Do you see the difference between these two games? It’s not just the quality of the graphics. Look at the ways you can look around. Side to side. Side to side and up and down.
The advent of 3D games that utilize all the dimensions didn’t just require better graphics cards. It required a way to control movement and vision quickly and easily. When you look at the manual for Quake, one of the first games to really utilize what’s called “freelook,” you see that the developers didn’t really know how to do it either. Some people still used the keyboard to look up and down. And to move forward and backward? Arrow keys.
But on computers today, a game as popular as Fortnite— a game so mainstream that journalists trying to seem hip add Fortnite to their videos— even Fortnite defaults movement controls to the same four keys. Not the arrow keys, but WASD. Why? The answer involves gaming’s first superstar – and it shows how a legend can actually change the mechanics of play.
On Monday August 26th, 1996, the Wall Street Journal featured an article about a presidential campaign and the first professional gamer, Dennis “Thresh” Fong. “They ended up doing that little stencil drawing of me. I think it was me and I think it was Bill Clinton. What got me into gaming initially were called MUDS — Multi-user dungeons — think of it like World of Warcraft, but text-based World of Warcraft. So like, if you wanted to walk in this game you would have to literally write like “Walk north. And you surely would want to walk to this website: https://casinoslots.sg/casino-games
Walk south.” But Thresh didn’t build his reputation on text-based games. It was playing the 3D game Quake — released in 1996. He never lost a tournament. But the game did present some new control challenges for all players. “When most people started playing games back in those days, you just used a keyboard. And then over time, people realized the keyboard had a fixed rate of turn.
So if you wanted to turn left, it would kinda go like that – so you wouldn’t be able to flick. I eventually switched to a mouse.” A keyboard and mouse combo were necessary by the late 90s, so it was crucial to find a way to use the mouse to look and the keyboard to move the player. But the programmers didn’t figure out the best way to do it. The players did.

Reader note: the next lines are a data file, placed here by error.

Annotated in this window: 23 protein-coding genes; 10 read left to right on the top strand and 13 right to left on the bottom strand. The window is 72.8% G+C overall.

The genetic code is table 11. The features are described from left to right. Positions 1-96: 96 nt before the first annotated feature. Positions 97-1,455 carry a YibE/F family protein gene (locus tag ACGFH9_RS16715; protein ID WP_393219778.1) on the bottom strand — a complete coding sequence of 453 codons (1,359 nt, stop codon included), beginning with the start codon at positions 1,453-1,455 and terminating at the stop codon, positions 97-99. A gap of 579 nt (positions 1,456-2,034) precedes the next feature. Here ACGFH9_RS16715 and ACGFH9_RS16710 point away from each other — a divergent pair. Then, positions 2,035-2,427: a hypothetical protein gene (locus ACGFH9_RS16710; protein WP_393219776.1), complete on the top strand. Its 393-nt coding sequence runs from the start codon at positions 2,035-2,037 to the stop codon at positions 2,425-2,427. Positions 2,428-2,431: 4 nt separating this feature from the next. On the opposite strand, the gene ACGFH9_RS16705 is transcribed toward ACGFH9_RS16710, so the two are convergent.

“Some people used arrow keys, which were on the right hand side of the keyboard, and the mouse, some people would only use a keyboard, some people would use a horizontal row, like ASDF. There were literally probably hundreds of different combinations that people used. I found WASD on my left hand, and then using the mouse on my right hand to be the most comfortable. By default, the weapons, you have to hit the numbers to switch weapons.” The arrow keys were far from weapons switching numbers and other important keys like control and shift. To strafe- or step sideways – you often needed to hit a side directional key and shift at the same time.
That was easier with WASD than arrows. But ESDF, or RDFG might have accomplished the same thing. It was Thresh’s influence that made WASD a standard. “People started copying and using WASD and the mouse as their standard key configuration.
I think enough people started using it, it became really popular, where the games just started making that the default key combination and configuration for a lot of games like Quake.” Programmer John Carmack built Thresh’s configuration into a special command in the sequel, Quake II. Anybody could use the same controls as Thresh. That included sensitivity and speed, but also W, A, S, and D. That layout spread from the leading game and player in just a couple of years.
It quickly showed up in the manuals as defaults for an early multiplayer shooter, Starsiege Tribes, and the once-in-a-generation hit, Half-Life, which assumed players would use a keyboard, mouse, and WASD. “I can’t say that I, like, invented it — it was just what was comfortable for me, and as the top player in my generation, people just wanted to use what I used. It’s kinda cool that it’s the standard today.